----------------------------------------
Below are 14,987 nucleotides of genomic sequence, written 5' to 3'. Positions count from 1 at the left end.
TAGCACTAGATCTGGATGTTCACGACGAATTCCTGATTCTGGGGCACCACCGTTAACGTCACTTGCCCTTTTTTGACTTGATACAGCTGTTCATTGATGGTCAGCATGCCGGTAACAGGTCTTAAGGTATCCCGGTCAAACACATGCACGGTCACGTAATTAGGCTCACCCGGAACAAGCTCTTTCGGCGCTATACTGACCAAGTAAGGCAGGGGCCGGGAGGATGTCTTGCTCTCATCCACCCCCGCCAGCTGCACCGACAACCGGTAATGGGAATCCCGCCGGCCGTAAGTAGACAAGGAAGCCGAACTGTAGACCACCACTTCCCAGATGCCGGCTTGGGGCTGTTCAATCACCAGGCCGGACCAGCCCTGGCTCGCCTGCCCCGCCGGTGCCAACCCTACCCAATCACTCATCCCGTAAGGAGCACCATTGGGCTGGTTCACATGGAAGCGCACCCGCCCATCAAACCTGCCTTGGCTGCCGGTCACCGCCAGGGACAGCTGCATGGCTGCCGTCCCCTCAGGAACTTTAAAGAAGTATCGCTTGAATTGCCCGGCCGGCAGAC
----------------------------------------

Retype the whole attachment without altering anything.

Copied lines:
Below are 14,987 nucleotides of genomic sequence, written 5' to 3'. Positions count from 1 at the left end.
TAGCACTAGATCTGGATGTTCACGACGAATTCCTGATTCTGGGGCACCACCGTTAACGTCACTTGCCCTTTTTTGACTTGATACAGCTGTTCATTGATGGTCAGCATGCCGGTAACAGGTCTTAAGGTATCCCGGTCAAACACATGCACGGTCACGTAATTAGGCTCACCCGGAACAAGCTCTTTCGGCGCTATACTGACCAAGTAAGGCAGGGGCCGGGAGGATGTCTTGCTCTCATCCACCCCCGCCAGCTGCACCGACAACCGGTAATGGGAATCCCGCCGGCCGTAAGTAGACAAGGAAGCCGAACTGTAGACCACCACTTCCCAGATGCCGGCTTGGGGCTGTTCAATCACCAGGCCGGACCAGCCCTGGCTCGCCTGCCCCGCCGGTGCCAACCCTACCCAATCACTCATCCCGTAAGGAGCACCATTGGGCTGGTTCACATGGAAGCGCACCCGCCCATCAAACCTGCCTTGGCTGCCGGTCACCGCCAGGGACAGCTGCATGGCTGCCGTCCCCTCAGGAACTTTAAAGAAGTATCGCTTGAATTGCCCGGCCGGCAGAC